Here’s an interesting article about how technology is becoming more and more integrated into education. The classroom is becoming a place where “teachers and students will have unprecedented access to tools for creative expression, and will find it even easier to share, to co-create and to experiment with new ideas.”
Hello gentle readers! Once upon a time, my father told me, “If someone in a job interview asks you if you know how to do something, always say yes. Then you have at least a couple of hours to learn it”. Note to anyone reading who may have been on my NOVA hiring committee…I DID already know how to do that stuff!
We all know how quickly things move in the tech world, and as an instructional technologist, I spend a lot of time learning new things. It’s not unheard of for me to have an hour to learn something before teaching someone else. So today, I thought I’d share some of my favorite training resources.
I’m only putting this one first (actually, at all) because everyone at NOVA can access it for free. It’s worth checking out, especially if you absolutely need to go the free route, but I’m not that impressed with it. Content is okay, but the site is ugly and hard to navigate. Go to http://www.nvcc.edu/about-nova/directories–offices/administrative-offices/ithd/students/onlinetraining/index.html. Yes, it’s a student page, and you have to click on the STUDENTS link to log on, but it’s for faculty and staff too. Sign in using the login/password you use for MyNOVA.
Lynda and all training resources mentioned here on out have my hearty endorsement. Lynda is $25 a month for a regular account. You can view some videos for free, but they usually just make you want more (curse you Lynda, you smart marketers you!). You can pay more to be able to download handouts and other materials, but I get by okay on the standard plan. They cover all the tech topics/software/hardware/anyware you can imagine, and their video tutorials are fantastic. If you had to pick one training option, this would be the one I’d recommend.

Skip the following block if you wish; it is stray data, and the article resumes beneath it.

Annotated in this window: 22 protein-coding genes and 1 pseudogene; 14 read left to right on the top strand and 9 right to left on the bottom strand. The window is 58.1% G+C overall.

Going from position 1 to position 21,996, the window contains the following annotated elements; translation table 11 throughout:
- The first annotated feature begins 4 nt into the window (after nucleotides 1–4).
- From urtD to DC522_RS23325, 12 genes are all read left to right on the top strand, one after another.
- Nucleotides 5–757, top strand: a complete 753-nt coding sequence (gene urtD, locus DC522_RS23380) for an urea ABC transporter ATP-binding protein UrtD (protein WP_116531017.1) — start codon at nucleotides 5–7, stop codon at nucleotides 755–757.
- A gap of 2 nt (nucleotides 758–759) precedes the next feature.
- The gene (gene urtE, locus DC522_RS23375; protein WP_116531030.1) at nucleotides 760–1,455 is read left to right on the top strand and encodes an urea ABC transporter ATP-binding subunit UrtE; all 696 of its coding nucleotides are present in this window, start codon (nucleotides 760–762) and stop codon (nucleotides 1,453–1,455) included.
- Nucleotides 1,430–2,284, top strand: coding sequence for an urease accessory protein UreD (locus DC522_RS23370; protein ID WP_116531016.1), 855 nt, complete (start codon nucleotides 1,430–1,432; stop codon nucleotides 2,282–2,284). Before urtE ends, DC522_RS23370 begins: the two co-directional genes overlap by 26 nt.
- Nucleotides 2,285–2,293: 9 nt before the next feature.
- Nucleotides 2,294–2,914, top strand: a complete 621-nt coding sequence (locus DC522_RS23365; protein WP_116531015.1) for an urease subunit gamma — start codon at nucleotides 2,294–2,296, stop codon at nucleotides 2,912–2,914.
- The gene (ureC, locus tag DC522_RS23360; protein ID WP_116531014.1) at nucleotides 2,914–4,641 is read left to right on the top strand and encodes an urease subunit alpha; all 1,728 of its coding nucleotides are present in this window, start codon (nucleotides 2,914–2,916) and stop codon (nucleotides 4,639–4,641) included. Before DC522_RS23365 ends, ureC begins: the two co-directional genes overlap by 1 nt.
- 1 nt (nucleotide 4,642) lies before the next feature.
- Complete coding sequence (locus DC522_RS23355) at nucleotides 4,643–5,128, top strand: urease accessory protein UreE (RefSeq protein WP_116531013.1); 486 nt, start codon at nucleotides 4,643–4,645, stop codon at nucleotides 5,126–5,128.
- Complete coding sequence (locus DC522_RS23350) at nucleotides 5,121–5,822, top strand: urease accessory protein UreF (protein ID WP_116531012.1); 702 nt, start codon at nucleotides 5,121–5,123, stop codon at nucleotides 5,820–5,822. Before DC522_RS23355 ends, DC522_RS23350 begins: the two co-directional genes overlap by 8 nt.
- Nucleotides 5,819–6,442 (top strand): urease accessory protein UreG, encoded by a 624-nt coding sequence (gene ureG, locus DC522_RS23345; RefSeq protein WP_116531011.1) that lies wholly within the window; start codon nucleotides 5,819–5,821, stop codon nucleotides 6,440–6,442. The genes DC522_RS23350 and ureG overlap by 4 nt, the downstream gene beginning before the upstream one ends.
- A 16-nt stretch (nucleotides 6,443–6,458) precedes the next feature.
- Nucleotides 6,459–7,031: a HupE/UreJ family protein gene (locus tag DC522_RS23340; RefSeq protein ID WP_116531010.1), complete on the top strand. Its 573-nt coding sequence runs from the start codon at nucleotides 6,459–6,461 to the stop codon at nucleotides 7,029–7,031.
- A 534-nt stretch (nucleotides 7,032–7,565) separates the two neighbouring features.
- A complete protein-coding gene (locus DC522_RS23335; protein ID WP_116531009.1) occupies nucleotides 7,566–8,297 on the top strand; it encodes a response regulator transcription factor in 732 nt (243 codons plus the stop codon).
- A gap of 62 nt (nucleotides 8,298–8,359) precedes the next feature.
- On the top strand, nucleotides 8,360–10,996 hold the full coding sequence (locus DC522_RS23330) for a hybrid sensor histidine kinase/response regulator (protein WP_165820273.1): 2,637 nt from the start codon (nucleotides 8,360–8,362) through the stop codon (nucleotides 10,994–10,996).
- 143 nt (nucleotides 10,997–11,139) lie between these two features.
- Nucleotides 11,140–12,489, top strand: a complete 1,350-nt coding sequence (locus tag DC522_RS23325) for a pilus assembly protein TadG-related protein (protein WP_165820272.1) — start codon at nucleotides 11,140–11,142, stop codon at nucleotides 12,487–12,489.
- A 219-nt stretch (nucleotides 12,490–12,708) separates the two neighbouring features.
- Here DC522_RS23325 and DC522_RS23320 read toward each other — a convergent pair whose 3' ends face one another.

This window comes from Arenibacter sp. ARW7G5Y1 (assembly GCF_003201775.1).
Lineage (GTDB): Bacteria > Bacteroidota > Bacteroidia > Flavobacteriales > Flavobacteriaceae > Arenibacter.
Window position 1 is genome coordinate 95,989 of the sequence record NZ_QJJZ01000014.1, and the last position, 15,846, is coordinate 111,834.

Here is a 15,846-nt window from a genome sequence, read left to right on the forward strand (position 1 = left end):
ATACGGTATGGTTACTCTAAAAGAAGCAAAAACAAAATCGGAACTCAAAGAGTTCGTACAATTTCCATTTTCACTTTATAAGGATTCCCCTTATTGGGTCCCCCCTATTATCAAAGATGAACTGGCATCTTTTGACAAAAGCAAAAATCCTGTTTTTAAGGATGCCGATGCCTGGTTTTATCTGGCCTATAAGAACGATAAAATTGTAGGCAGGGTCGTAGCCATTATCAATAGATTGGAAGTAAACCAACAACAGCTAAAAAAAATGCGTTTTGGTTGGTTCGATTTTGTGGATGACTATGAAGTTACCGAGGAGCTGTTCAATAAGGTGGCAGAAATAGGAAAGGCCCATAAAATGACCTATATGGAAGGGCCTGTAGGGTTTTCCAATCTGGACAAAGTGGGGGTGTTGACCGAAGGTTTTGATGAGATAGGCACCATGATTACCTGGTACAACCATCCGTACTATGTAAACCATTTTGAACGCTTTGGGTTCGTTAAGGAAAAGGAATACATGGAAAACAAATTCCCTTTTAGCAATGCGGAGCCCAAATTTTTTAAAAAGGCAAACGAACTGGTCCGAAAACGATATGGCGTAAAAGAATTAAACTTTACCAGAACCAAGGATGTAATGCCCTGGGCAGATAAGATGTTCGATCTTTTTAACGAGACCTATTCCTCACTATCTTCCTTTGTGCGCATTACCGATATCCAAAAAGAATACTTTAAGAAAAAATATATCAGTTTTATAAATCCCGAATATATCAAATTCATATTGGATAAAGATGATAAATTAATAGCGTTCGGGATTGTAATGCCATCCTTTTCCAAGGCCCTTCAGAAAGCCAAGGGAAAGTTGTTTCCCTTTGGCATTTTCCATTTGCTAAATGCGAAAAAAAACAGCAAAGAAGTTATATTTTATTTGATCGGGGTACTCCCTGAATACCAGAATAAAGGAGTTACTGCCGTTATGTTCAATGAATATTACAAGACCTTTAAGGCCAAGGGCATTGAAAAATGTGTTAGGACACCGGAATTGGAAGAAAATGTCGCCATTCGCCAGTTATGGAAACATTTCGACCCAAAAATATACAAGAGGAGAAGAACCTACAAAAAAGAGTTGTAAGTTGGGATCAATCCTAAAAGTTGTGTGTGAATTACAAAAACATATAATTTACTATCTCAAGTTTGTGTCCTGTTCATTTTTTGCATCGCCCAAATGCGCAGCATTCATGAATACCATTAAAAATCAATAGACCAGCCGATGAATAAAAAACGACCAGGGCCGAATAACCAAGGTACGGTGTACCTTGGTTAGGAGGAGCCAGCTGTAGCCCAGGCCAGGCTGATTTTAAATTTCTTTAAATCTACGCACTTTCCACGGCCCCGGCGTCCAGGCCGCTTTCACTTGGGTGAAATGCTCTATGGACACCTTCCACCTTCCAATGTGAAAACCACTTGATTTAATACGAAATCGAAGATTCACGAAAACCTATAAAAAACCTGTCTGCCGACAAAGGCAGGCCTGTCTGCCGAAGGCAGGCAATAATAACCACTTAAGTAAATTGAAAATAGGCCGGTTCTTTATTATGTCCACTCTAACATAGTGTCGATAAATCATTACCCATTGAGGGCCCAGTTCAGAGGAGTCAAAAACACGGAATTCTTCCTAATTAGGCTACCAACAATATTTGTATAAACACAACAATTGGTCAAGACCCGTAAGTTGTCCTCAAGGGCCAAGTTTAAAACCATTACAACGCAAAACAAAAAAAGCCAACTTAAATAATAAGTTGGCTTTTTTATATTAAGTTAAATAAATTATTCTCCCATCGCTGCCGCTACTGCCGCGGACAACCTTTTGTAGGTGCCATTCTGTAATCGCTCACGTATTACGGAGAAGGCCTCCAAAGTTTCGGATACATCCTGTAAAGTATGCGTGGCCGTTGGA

I pay $17 a month for this one, and it’s tied to Sitepoint, which is a site that is chock full of useful tech news, tutorials, support and resources. Also, you have access to read any Learnable ebooks online (they’re pretty good, and cover all kinds of topics) and download 1 ebook a month. Learnable focuses on web technologies, though they do sometimes stray into other areas, like lockpicking(!). I mostly stick with their web design resources. Courses generally consist of videos, readings and tutorials. You can download the materials for no extra charge. I’m doing some CSS trainings through Learnable right now that I like very much.
I’m not going to go into the politics and vagaries of online learning because lots of other people go there, and while I can do pedagogy, I don’t. According to their site, Coursera “partners with the top universities in the world to offer courses online for anyone to take, for free”. These are online university courses, so they’re a bit different from what you can get on the other sites I mentioned…the information is more in depth and the courses are usually more of a time commitment. You can not earn a degree doing these courses, but there are tests, quizzes and homework assignments you can complete if you want the pretty paper certificate at the end. However, if you’re someone who just loves learning, jump in and enjoy the video lectures.
There are other training sites out there, and I’ve visited a lot of them, but these are my favorite. Perhaps I’ll post another handful in another blog post.